Food Stamps, Temporary Assistance for Needy Families and Food Hardships in Three American Cities

29 Pages Posted: 24 Nov 2009

See all articles by Richard DePolt

Richard DePolt

Wake Forest University

Robert A. Moffitt

Johns Hopkins University - Department of Economics; National Bureau of Economic Research (NBER)

David Ribar

George Washington University - Department of Economics; IZA Institute of Labor Economics

Abstract

We examine how participation in the Food Stamp and Temporary Assistance for Needy Families Programs is associated with self-reported household food hardships, using data from a longitudinal survey of low-income families living in Boston, Chicago and San Antonio. In addition to the measures of hardships and program participation, the survey includes measures of income, wealth, social resources, disability, physical health and family structure, measures that help us to account for selection between recipient and non-recipient households. For our multivariate analyses, we estimate multiple indicator multiple cause models that are modified to incorporate discrete outcome variables and to account for longitudinal data. Estimates from these models reveal that participation in the Food Stamp Program is associated with fewer food hardships, while participation in the Temporary Assistance for Needy Families program has no detectable association with hardships.

Suggested Citation

DePolt, Richard and Moffitt, Robert and Ribar, David C., Food Stamps, Temporary Assistance for Needy Families and Food Hardships in Three American Cities. Pacific Economic Review, Vol. 14, Issue 4, pp. 445-473, October 2009. Available at SSRN: https://ssrn.com/abstract=1509754 or http://dx.doi.org/10.1111/j.1468-0106.2009.00462.x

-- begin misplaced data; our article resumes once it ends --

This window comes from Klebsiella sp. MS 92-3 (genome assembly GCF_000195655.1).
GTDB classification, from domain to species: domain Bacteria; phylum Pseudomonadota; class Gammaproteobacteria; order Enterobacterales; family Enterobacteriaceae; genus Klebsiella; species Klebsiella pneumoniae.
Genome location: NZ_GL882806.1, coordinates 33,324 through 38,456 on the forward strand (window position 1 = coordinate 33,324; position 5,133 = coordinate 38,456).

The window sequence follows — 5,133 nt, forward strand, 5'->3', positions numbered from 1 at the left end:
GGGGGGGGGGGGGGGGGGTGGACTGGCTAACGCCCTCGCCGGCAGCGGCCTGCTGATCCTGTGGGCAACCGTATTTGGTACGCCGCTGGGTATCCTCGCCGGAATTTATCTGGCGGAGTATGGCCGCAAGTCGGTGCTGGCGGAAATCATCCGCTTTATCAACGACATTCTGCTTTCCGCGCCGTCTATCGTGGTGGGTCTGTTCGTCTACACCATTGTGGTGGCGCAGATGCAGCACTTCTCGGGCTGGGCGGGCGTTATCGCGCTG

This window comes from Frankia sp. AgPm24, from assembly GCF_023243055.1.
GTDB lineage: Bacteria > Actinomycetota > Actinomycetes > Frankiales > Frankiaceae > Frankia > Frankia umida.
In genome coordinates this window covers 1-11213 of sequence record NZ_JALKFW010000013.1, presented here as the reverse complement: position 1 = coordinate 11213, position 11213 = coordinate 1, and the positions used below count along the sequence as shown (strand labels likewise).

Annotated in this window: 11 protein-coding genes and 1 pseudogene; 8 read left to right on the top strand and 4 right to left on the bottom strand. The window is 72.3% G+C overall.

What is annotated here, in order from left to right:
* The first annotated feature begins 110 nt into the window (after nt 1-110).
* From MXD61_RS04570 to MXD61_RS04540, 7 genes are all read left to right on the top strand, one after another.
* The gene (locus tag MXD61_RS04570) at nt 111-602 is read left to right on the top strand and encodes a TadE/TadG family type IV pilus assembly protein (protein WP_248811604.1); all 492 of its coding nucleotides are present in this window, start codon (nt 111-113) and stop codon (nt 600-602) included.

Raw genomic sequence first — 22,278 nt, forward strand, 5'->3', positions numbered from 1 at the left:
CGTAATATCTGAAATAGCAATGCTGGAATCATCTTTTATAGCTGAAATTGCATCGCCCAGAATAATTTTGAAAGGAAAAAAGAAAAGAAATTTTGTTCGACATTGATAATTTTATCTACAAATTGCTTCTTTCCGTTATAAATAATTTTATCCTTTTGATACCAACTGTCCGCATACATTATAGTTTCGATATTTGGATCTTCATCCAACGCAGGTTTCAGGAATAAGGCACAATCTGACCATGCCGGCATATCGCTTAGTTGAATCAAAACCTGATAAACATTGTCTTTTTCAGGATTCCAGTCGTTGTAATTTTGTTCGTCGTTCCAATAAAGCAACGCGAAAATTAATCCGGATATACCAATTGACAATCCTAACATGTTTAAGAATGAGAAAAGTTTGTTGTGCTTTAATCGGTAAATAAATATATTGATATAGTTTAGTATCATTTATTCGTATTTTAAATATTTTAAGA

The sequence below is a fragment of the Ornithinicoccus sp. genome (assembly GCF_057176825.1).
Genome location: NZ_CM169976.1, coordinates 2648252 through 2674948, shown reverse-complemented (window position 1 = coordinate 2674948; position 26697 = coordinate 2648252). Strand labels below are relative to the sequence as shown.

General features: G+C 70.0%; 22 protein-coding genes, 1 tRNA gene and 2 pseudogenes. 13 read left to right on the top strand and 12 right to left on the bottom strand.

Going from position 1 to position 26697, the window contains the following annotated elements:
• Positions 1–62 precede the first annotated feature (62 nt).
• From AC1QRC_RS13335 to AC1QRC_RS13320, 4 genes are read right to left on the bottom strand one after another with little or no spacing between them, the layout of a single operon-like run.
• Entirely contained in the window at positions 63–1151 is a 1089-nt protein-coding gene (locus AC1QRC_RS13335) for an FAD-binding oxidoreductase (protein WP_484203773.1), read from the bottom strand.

Richard DePolt (Contact Author)

Wake Forest University ( email )

2601 Wake Forest Road
Winston-Salem, NC 27109
United States

Robert Moffitt

Johns Hopkins University - Department of Economics ( email )

Baltimore, MD 21218-2685
United States
410-516-7611 (Phone)
410-516-7600 (Fax)

National Bureau of Economic Research (NBER)

1050 Massachusetts Avenue
Cambridge, MA 02138
United States

David C. Ribar

George Washington University - Department of Economics ( email )

Monroe Hall, Suite 340
2115 G Street, NW
Washington, DC 20052 20052
United States
202-994-7608 (Phone)
202-994-6147 (Fax)

IZA Institute of Labor Economics

P.O. Box 7240
Bonn, D-53072
Germany

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